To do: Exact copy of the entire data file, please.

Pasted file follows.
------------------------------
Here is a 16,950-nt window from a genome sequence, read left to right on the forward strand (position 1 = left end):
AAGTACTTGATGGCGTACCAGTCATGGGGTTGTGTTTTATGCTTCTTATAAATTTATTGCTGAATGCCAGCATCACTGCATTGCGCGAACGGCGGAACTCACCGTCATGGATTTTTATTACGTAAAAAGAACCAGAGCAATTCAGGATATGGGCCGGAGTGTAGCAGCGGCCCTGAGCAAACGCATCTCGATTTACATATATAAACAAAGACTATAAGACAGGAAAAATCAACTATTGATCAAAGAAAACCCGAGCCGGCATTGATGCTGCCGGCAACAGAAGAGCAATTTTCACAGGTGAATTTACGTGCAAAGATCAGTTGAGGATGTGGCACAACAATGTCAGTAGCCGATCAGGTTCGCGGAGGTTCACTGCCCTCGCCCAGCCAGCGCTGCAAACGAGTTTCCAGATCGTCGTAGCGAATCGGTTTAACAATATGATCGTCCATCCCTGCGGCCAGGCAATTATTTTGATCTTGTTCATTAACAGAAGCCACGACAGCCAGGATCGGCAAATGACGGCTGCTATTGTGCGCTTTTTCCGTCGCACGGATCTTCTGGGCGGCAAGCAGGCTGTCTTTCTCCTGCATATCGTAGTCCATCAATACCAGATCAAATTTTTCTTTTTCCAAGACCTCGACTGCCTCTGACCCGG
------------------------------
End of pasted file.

Here is a 16,950-nt window from a genome sequence, read left to right on the forward strand (position 1 = left end):
AAGTACTTGATGGCGTACCAGTCATGGGGTTGTGTTTTATGCTTCTTATAAATTTATTGCTGAATGCCAGCATCACTGCATTGCGCGAACGGCGGAACTCACCGTCATGGATTTTTATTACGTAAAAAGAACCAGAGCAATTCAGGATATGGGCCGGAGTGTAGCAGCGGCCCTGAGCAAACGCATCTCGATTTACATATATAAACAAAGACTATAAGACAGGAAAAATCAACTATTGATCAAAGAAAACCCGAGCCGGCATTGATGCTGCCGGCAACAGAAGAGCAATTTTCACAGGTGAATTTACGTGCAAAGATCAGTTGAGGATGTGGCACAACAATGTCAGTAGCCGATCAGGTTCGCGGAGGTTCACTGCCCTCGCCCAGCCAGCGCTGCAAACGAGTTTCCAGATCGTCGTAGCGAATCGGTTTAACAATATGATCGTCCATCCCTGCGGCCAGGCAATTATTTTGATCTTGTTCATTAACAGAAGCCACGACAGCCAGGATCGGCAAATGACGGCTGCTATTGTGCGCTTTTTCCGTCGCACGGATCTTCTGGGCGGCAAGCAGGCTGTCTTTCTCCTGCATATCGTAGTCCATCAATACCAGATCAAATTTTTCTTTTTCCAAGACCTCGACTGCCTCTGACCCGG